Stuff that Happens
Stuff that happens in the play
- English playboy Theodorus Witgood finds himself in serious debt and has lost all of his property to his uncle, Pecunius Lucre, a notorious userer (moneylender).
- Witgood and his mistress Jane plot a scheme to get Witgood’s estate back from Lucre. Jane will post as a rich widow engaged to marry Witgood.
- Enlisting his friend, the Host, Witgood and Jane travel to London to begin their trick.
- Two old rival-usurers, uncle Lucre and Walkadine hoard, bump into each other on a street in London and bicker over past offenses. Hoard vows revenge.
- Posing as a servingman, the Host visits Lucre and tells him of Witgood’s impending marriage to a rich widow. Intrigued, Lucre hopes to capitalize on his nephew’s good fortune.
- Lucre gives Witgood fifty pounds for the wedding.
- The “Widow” meets Lucre. Lucre tells her that he plans on leaving all his wealth to Witgood.
- Hoard hears of Witgood’s rich widow and decides to marry her for himself, thus increasing his wealth and smiting his rival in one fell swoop.
- Three of Witgood’s creditors, hearing of his impending wealth, confront Witgood to collect their debts. Witgood promises payment as soon as he marries his rich widow. The creditors lend Witgood more money.
- Jane tells Witgood about Hoard’s desire to marry her (the “widow”). Witgood encourages Jane to snare the rich, old man.
- More tricks and treats ensue.
Dr. Ralph's Brief
1. When was the play first performed?
2. Where was the play first performed?
By Paul’s Boys at Paul’s playhouse, the smallest of the indoor venues.
3. Who wrote it?
Thomas Middleton (1580 to 1627), sixteen years Shakespeare’s junior, son of a bricklayer (like Ben Jonson). Went to university (unlike Shakespeare or Jonson). Wrote almost every kind of thing from pamphlets to poems and every kind of play from pageants to tragedies. Interest in Middleton’s work has grown exponentially since the publication of Taylor and Lavagnino’s monumental Collected Works of his writing.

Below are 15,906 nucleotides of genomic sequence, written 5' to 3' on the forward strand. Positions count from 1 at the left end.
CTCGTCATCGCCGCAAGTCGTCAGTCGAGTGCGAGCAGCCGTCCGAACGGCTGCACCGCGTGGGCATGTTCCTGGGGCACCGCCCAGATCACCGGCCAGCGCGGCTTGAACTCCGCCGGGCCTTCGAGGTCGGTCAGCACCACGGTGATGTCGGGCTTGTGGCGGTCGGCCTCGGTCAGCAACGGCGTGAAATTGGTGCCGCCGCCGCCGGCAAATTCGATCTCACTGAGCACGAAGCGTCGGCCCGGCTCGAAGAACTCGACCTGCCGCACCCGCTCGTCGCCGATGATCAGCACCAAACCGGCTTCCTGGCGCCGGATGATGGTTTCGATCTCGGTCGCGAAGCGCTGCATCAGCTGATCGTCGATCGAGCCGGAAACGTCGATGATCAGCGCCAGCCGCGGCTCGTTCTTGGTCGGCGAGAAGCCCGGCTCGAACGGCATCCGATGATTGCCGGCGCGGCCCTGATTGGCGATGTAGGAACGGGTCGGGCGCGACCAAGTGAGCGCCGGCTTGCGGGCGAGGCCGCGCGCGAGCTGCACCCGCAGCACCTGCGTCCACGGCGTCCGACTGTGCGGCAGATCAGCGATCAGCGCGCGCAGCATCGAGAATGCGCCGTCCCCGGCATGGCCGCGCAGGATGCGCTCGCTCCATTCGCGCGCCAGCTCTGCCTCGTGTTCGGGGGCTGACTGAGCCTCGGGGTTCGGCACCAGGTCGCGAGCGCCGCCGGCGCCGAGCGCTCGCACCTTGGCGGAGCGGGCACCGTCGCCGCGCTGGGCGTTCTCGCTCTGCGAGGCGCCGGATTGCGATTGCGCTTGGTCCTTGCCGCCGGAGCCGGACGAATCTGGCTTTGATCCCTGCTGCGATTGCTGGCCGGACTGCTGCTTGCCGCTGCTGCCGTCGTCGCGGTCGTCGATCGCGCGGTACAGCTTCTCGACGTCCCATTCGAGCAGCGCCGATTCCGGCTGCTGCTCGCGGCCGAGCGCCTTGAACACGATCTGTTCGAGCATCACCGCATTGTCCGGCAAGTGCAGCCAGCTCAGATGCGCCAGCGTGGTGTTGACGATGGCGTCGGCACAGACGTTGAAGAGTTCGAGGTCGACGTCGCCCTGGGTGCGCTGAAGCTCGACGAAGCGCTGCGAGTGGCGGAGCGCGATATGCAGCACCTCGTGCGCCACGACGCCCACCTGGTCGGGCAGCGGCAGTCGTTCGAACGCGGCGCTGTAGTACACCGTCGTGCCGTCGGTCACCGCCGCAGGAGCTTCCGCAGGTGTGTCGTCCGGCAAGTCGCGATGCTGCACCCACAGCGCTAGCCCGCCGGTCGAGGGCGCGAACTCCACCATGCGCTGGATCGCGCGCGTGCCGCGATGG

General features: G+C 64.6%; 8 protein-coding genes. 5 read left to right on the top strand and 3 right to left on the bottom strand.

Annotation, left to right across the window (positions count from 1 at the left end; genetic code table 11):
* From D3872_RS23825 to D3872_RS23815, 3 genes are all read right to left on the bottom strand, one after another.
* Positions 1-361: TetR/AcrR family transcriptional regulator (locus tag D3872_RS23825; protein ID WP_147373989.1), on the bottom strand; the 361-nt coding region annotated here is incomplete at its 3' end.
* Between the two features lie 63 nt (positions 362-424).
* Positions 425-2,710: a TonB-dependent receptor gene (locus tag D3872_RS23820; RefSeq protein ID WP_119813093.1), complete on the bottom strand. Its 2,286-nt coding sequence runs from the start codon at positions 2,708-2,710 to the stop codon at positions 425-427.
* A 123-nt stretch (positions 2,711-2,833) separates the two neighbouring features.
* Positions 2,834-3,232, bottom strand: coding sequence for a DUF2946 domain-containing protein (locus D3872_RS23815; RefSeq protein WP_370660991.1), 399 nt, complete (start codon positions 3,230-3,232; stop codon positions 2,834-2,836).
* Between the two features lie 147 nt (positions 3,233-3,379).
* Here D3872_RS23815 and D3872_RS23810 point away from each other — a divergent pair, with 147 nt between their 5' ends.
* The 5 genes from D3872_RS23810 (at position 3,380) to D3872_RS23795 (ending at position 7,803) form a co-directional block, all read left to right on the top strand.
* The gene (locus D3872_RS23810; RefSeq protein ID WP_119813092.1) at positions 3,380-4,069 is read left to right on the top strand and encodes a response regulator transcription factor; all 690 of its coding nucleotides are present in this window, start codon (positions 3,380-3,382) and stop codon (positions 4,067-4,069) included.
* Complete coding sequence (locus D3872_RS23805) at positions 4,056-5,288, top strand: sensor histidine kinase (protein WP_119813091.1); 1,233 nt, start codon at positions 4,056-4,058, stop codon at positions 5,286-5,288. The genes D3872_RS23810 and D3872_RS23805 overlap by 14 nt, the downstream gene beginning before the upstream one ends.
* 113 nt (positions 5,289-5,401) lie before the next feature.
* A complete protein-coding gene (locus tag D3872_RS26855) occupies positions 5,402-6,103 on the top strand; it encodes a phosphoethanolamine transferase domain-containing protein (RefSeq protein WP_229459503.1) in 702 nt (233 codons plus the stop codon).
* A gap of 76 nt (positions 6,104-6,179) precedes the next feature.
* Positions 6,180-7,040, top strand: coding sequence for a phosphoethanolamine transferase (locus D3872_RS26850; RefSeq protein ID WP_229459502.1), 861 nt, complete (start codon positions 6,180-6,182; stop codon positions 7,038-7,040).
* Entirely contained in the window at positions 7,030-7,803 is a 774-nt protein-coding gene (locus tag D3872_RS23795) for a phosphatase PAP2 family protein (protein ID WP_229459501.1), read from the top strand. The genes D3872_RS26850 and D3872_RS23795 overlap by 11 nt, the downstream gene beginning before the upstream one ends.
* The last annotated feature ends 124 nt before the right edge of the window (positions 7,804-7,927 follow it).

4. How is this playwright like Shakespeare?
Like Shakespeare, Middleton has a remarkable ear for the nuances of speech; his characters, like people, take in the world around them and seem to be thinking as they speak. Like Shakespeare’s, Middleton’s female characters seem as strong or stronger than the men around them.
5. How is this playwright unlike Shakespeare?
Unlike Shakespeare, Middleton prefers to set his comedies in London, where his plays track the lives of his characters in great social and economic detail. Middleton’s work is invariably unsentimental. In his play,s an active sexuality is the given and love is a quaint commodity. His comedies are overwhelmingly in prose, while Shakespeare’s average about two-thirds verse.
6. What do scholars think about this play?
Historically this play is Middleton’s most well received comedy. Trick is a clear forerunner of the Restoration-era Comedy of Manners and was popular for more than a century after its first performance. For obvious reasons, it lost favor during the Victorian century, but it has seen a number of revivals over the last half-century. The play is a rich source of understanding about early modern mores and attitudes toward money and marriage.
7. Is there any controversy surrounding the work?
8. What characters should I especially look for?
My own favorite is Jane, the pretended rich widow (identified in the original text with the speech prefix “Courtesan”), who is an unusual portrait of the sexually experienced woman in a mutually beneficial partnership with an ex-lover.
9. What scene should I especially look for?
The play abounds with funny scenes of greedy people falling all over themselves to get the rich widow, but I particularly enjoy the one in which Pecunius Lucre, Witgood’s uncle, interrogates the Host to find out about her.
10. What is the language like?
Witty prose, written in a way that actors can have great fun with it.